The Delaware River Basin Commission (DRBC) will hold another public hearing over plans by XTO Energy Inc., an ExxonMobil Corp. subsidiary, to withdraw up to 250,000 gal/d of surface water from a creek in New York for natural gas wells.
Last Wednesday DRBC commissioners unanimously elected to hold another public hearing over XTO's proposed water withdrawals after 39 people testified at a public hearing in West Trenton, NJ. Many of those speakers had requested the additional public hearing and had asked for the comment period to be extended.
DRBC spokesman Clarke Rupert told NGI's Shale Daily on Tuesday that details over the next public hearing were in the final planning stages, but it would more than likely take place in or near Broome County, NY, by June 10.
"We expect that we'll be able to [make an announcement] shortly, within the next day or two," Rupert said.
XTO wants to withdraw water from Oquaga Creek for natural gas exploration and production activities in Broome County and neighboring Delaware County, NY, The company plans to withdraw the water from a site in Sanford, NY, which is located in Broome County. Oquaga Creek is a tributary of the West Branch Delaware River.
Asked if the water withdrawal permit was for a horizontal or vertical well, XTO spokesman Jeff Neu told NGI's Shale Daily on Tuesday that the permit "is for future planning involving natural gas development. The permit is not tied to a specific well type." He declined to speculate on how long the company planned to withdraw water from the creek.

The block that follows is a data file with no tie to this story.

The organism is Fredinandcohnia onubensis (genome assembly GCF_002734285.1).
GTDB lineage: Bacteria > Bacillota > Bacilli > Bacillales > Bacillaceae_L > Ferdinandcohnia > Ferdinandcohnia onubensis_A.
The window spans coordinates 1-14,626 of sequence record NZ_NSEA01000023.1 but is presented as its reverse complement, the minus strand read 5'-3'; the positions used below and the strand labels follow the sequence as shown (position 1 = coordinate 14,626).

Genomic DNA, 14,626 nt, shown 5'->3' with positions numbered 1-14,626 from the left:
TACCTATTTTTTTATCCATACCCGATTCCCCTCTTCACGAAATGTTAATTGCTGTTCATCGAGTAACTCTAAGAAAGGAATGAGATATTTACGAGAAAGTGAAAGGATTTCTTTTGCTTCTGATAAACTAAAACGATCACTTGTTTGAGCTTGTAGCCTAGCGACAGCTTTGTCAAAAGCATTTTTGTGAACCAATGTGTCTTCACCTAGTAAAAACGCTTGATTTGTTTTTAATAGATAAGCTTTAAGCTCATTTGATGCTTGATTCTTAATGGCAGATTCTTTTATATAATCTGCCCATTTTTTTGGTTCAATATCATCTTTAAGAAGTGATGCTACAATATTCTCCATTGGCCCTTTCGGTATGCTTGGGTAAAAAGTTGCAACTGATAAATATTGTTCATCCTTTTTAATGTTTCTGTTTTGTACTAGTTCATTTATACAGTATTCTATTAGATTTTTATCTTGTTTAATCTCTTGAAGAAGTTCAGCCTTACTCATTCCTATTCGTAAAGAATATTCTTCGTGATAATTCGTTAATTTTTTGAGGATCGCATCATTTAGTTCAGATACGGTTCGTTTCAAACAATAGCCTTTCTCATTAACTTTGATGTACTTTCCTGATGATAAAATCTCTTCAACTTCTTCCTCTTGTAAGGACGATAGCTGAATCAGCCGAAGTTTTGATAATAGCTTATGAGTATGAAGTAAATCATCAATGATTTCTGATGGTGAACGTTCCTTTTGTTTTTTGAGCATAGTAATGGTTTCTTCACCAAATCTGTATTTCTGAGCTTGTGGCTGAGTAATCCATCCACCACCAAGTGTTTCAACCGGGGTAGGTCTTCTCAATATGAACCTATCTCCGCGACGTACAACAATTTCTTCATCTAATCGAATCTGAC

Jim Smith, a spokesman for the Independent Oil and Gas Association of New York, declined to comment on the matter but did tell NGI's Shale Daily on Tuesday that he believed the hearings were "just normal procedure."
Rupert said the DRBC has so far received more than 7,900 comments for a "draft docket" -- a type of permit to be vetted by the public -- on the XTO issue. He added that even if a draft docket is eventually issued, XTO must still receive separate approval from the DRBC and the New York State Department of Environmental Conservation for the wells.
"And the [DRBC] commissioners had indicated a year ago that they would not consider specific natural gas well pad applications until after new regulations are adopted," Rupert said. "That process is currently under way."
In a separate statement, the DRBC said that while the agency considers its own set of shale gas regulations, water withdrawal applications such as XTO's can proceed.
Last month New York Attorney General Eric Schneiderman said he would sue federal regulators if they did not agree to conduct a review of the DRBC's environmental laws within 30 days (see Shale Daily, April 21).
Also in April the DRBC concluded a series of public hearings on proposed changes to water quality rules (see Shale Daily, April 18). The New Jersey Department of Environmental Protection then said it wanted the DRBC to have oversight over approving natural gas wells in the river basin, and called for a limit of 300 producing wells (see Shale Daily, April 20).